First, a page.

Figure 2: Weblogo representation for 19 non-redundant sequences of I-superfamily conotoxin. The nine members excluded from the dataset (Table 1) due to redundancy are P69498, P69501, Q7YZS9, Q7Z0A3, Q7Z098, Q7Z0A6, Q7Z0A4, Q7Z0A2, Q7Z095. The conserved cysteines are represented in yellow color.

We are able to define sequence pattern for this superfamily based on MSA. The defined sequence pattern for I-superfamily is C-{C}(6)-C-{C}(5)-C-C-{C}(1,3)-C-C-{C}(2,4)-C-{C}(3,10)-C where regular expressions are according to the PROSITE format. The arrangement of the cysteine residues and the lengths of inter-cysteine loops characterize the pattern (Fig. 3). This sequence pattern was used for scanning against Swiss-Prot by the help of ScanProsite, yielded true positive hits only. Since no false positive and false negative are detected for the pattern, the sensitivity, selectivity, specificity and correlation are unity. We have deposited the defined sequence pattern in the PROSITE database and it can be accessed with PROSITE accession number PS60019 under PDOC60004 documentation.

Figure 3: Schematic representation of the arrangement of eight conserved cysteines.

Amino acid composition

We have carried out detailed amino acids composition analysis for full length and loop-wise of this superfamily members, whose information might elucidate on the functional mechanism of I-superfamily conotoxins. The study revealed the most frequent occurrence of cysteines in sequences which are involved in disulfide bridge and these bridges can play a crucial role in structural stability of these toxins. Apart from cysteines, hydrophobic residues (I, L, V, M, F, Y, W, A, C, H and T) constitute a major part with 52% and charged residues (R, K, D and E) with 16% (Fig. 4). Eight conserved cysteines in these toxins were numbered I-VIII from N-terminus to C-terminus. The position between Cys I and Cys II were represented as "loop 1", Cys II and Cys III were as "loop 2", Cys IV and Cys V as "loop 3", Cys VI and Cys VII as "loop 4", Cys VII and Cys VIII as "loop 5" (Fig. 3). Positively charged residues (R and K), especially lysine, were found to be dominating in loop 1. Negatively charged residues (D and E) and polar residues (N, Q, S and T) present in loop 2 with dominant ratio. In loop 5 proline was observed predominantly (Fig. 4). Leucine is largely present in loop 4 and 5 while glycine residues prevail in loop 1, 4,and 5. Histidine is mainly present in the 2nd loop. In addition to it, charged residues are observed before Cys I and hydrophobic residues as well as charged residues were present after Cys VIII (Fig. 1).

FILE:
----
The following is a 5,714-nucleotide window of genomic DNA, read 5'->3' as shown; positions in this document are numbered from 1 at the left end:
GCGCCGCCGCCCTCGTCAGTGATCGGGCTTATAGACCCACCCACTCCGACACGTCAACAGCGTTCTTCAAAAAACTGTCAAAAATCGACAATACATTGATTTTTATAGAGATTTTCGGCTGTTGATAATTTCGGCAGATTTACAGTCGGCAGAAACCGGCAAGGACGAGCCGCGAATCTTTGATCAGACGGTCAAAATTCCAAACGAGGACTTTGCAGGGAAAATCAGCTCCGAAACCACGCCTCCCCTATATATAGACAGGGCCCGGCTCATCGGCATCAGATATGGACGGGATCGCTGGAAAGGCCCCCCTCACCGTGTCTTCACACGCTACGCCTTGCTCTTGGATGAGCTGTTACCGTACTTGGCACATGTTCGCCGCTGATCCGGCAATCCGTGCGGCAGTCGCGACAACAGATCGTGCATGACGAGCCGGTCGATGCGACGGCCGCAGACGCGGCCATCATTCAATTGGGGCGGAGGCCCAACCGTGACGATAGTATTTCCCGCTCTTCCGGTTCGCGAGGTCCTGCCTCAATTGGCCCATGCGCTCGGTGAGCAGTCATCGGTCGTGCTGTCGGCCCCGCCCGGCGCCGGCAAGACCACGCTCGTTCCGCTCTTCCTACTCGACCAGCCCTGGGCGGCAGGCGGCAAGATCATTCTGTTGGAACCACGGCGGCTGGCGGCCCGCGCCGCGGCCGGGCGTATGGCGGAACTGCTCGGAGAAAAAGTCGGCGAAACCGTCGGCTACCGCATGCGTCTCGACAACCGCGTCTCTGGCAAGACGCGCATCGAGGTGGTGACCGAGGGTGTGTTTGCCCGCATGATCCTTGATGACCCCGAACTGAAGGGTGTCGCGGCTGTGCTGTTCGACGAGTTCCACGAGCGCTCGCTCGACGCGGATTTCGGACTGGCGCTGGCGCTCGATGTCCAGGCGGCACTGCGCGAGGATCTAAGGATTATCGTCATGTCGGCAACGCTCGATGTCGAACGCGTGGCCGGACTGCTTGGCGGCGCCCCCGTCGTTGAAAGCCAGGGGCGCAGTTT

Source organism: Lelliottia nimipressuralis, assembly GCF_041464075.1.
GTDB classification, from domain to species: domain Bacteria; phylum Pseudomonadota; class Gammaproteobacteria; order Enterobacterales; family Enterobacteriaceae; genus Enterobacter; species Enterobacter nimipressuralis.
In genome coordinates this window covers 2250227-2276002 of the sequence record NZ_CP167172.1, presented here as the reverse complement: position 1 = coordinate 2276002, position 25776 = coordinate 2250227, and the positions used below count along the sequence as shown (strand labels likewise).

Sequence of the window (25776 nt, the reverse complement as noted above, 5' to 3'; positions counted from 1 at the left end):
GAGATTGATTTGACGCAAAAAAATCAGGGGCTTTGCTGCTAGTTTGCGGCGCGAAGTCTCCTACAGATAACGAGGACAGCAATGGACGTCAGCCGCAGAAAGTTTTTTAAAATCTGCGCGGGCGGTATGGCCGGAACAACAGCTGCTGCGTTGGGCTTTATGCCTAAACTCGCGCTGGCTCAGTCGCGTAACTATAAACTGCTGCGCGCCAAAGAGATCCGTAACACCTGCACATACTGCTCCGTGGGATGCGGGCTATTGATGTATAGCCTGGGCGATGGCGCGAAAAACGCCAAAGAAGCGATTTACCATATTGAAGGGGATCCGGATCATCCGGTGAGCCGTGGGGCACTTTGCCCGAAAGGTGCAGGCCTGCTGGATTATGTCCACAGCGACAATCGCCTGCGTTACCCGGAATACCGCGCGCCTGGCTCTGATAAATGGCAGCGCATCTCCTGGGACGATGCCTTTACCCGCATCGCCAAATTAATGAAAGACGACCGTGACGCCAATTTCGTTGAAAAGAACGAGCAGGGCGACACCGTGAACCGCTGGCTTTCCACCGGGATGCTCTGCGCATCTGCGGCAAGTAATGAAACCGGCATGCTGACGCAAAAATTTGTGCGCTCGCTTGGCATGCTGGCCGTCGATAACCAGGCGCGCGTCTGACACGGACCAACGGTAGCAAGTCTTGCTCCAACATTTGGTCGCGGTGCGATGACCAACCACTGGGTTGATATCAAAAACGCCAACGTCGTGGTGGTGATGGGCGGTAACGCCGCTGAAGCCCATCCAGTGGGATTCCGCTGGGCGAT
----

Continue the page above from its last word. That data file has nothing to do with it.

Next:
Figure 4: Amino acid composition for 19 non-redundant sequences of I-superfamily conotoxins. (A) For full length protein and (B) For individual loop. Charged residues (D, E, K and R), negatively charged (D and E), positively charged (K and R), polar (N, Q, S and T), aliphatic (I, L, M and V), aromatic (F, W and Y) and other residues are represented as CH, CHN, CHP, POL, ALI, ARO and OTH respectively.

The toxins from snails, spider, scorpions act as structurally robust neuropharmacological ligands with selectivity for blocking various ion channels involved in inflammation, neuropathic pain, traumatic brain injury, focal cerebral ischemia, spinal chord injury [Mclntosh and Jones, 2001] etc. Studies focusing on charged and hydrophobic residues have been carried out to highlight the importance of electrostatic and hydrophobic interactions in pore-loop region of voltage-gated ion channels blocking. A similar study may be expected to throw light on the functional mechanism of I-superfamily conotoxins since its functions have not fully characterized.

Homology modeling of ViTx - a voltage gated K+ channel blocker conotoxin

Template search

ViTx, a novel conotoxin from Conus virgo (Swiss-Prot databank accession number Q7YZS9) is cross-linked with four disulfide bridges. The mature part of the ViTx from Conus virgo comprises amino acids ranging from 27 to 61 [Kauferstein et al., 2003]. Since 3D structure of ViTx is not available, molecular modeling acts as powerful tool to explore at the structural level, its role in voltage-gated ion channel blocking mechanism. SDPMOD, a web server specially meant for modeling small, disulfide rich proteins, was used for modeling ViTx. The cysteine arrangement of ViTx is similar to J-AcTx-Hv1c from Hadronyche versuta (PDB code: 1DL0) (Fig. 5) [Wang et al., 2000], which was used as template for modeling. Spider toxin J-AcTx-Hv1c belongs to Janus Atracotoxin family (Table 1). The manual option in SDPMOD server was used for generating the 3D model for ViTx.